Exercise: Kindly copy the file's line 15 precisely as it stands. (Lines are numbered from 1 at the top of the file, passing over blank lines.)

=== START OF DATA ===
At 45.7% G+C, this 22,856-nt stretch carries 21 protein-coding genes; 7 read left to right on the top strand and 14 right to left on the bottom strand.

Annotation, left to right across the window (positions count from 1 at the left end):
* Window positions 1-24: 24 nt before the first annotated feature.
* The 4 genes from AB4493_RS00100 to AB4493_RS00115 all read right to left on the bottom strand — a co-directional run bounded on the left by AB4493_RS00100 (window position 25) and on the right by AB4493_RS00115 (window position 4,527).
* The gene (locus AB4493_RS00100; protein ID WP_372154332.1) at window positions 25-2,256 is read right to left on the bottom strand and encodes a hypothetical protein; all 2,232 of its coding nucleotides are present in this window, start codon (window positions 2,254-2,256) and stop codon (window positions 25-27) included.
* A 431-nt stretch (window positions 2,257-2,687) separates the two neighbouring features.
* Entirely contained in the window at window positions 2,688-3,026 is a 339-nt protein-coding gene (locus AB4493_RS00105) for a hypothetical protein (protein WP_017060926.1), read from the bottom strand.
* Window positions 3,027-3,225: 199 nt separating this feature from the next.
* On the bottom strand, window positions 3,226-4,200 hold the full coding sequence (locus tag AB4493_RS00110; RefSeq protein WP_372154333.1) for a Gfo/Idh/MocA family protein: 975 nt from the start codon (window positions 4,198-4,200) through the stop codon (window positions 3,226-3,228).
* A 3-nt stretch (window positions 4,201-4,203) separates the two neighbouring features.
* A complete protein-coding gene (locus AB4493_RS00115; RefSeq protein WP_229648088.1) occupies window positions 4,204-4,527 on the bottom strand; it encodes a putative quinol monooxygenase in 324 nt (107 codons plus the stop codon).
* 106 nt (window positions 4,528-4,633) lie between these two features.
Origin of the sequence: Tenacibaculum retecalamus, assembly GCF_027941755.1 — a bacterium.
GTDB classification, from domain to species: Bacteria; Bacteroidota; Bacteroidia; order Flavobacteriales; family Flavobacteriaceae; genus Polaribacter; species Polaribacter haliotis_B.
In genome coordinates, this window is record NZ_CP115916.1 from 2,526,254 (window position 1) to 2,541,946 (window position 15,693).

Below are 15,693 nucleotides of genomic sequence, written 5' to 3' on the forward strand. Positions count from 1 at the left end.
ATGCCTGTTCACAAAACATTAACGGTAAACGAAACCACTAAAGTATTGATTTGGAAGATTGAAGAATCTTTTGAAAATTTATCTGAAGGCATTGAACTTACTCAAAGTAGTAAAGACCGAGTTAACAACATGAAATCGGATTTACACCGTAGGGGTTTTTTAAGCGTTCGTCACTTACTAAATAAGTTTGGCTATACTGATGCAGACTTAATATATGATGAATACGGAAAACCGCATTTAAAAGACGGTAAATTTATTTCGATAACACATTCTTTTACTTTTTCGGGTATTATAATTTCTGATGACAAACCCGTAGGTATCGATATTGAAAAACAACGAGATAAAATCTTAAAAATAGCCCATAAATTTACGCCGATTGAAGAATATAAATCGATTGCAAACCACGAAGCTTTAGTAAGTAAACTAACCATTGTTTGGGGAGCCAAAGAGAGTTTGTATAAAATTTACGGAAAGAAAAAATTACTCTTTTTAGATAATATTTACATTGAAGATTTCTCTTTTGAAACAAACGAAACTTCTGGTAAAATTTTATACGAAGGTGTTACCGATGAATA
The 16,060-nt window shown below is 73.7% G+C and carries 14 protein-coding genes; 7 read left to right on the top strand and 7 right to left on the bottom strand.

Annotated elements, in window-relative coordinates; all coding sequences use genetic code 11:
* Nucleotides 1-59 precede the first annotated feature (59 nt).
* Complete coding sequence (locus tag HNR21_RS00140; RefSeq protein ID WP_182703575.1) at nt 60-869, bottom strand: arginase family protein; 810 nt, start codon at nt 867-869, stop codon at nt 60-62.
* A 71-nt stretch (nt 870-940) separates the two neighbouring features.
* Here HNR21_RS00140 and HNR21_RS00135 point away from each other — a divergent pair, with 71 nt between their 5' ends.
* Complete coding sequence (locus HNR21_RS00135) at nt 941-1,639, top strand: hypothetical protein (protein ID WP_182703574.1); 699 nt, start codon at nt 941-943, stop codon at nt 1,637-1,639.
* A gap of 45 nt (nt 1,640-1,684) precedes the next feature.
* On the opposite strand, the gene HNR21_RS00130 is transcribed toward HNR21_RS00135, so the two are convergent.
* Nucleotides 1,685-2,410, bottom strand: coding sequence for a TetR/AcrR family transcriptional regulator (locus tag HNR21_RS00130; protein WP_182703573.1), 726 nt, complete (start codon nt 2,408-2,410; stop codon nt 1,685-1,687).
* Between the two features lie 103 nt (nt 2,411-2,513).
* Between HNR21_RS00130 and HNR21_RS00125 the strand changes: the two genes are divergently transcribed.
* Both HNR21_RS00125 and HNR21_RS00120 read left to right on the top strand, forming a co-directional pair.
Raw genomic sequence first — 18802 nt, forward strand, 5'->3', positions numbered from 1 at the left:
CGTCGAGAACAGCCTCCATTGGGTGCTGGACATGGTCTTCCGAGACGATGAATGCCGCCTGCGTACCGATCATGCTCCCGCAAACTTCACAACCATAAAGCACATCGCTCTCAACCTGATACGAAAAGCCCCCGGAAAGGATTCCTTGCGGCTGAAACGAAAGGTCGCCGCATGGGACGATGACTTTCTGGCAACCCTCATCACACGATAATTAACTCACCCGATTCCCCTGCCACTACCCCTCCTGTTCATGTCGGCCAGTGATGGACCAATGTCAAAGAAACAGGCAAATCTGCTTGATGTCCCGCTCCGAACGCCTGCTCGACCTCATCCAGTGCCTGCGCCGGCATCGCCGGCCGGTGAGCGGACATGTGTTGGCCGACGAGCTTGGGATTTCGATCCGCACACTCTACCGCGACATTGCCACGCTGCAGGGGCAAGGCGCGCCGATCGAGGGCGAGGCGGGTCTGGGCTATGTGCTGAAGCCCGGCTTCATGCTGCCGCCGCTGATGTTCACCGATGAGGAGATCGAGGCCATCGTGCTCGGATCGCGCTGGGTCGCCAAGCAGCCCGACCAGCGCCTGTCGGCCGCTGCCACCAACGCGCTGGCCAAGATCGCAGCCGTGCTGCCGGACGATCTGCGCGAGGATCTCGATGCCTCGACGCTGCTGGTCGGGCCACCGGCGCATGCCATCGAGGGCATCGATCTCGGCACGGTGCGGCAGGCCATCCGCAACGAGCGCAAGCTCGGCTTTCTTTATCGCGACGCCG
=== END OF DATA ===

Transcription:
In genome coordinates, this window is record NZ_CP115916.1 from 2,526,254 (window position 1) to 2,541,946 (window position 15,693).